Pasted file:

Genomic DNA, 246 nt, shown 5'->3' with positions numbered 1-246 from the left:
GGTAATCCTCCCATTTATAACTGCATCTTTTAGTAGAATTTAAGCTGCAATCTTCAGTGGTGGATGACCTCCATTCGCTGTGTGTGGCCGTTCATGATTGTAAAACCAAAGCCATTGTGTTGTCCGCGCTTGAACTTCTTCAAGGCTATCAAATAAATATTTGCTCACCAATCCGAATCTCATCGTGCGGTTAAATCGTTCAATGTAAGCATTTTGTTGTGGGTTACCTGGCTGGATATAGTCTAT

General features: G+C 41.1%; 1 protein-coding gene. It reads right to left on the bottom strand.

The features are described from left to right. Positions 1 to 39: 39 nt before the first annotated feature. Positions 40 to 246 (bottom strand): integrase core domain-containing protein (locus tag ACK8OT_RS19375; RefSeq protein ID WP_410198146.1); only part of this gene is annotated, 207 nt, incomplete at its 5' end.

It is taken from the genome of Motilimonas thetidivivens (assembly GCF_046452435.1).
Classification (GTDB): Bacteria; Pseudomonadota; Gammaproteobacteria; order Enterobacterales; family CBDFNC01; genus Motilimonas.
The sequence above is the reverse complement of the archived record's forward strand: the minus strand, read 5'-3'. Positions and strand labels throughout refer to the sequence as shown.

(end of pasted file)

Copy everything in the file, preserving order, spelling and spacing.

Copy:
Genomic DNA, 246 nt, shown 5'->3' with positions numbered 1-246 from the left:
GGTAATCCTCCCATTTATAACTGCATCTTTTAGTAGAATTTAAGCTGCAATCTTCAGTGGTGGATGACCTCCATTCGCTGTGTGTGGCCGTTCATGATTGTAAAACCAAAGCCATTGTGTTGTCCGCGCTTGAACTTCTTCAAGGCTATCAAATAAATATTTGCTCACCAATCCGAATCTCATCGTGCGGTTAAATCGTTCAATGTAAGCATTTTGTTGTGGGTTACCTGGCTGGATATAGTCTAT

General features: G+C 41.1%; 1 protein-coding gene. It reads right to left on the bottom strand.

The features are described from left to right. Positions 1 to 39: 39 nt before the first annotated feature. Positions 40 to 246 (bottom strand): integrase core domain-containing protein (locus tag ACK8OT_RS19375; RefSeq protein ID WP_410198146.1); only part of this gene is annotated, 207 nt, incomplete at its 5' end.

It is taken from the genome of Motilimonas thetidivivens (assembly GCF_046452435.1).
Classification (GTDB): Bacteria; Pseudomonadota; Gammaproteobacteria; order Enterobacterales; family CBDFNC01; genus Motilimonas.
The sequence above is the reverse complement of the archived record's forward strand: the minus strand, read 5'-3'. Positions and strand labels throughout refer to the sequence as shown.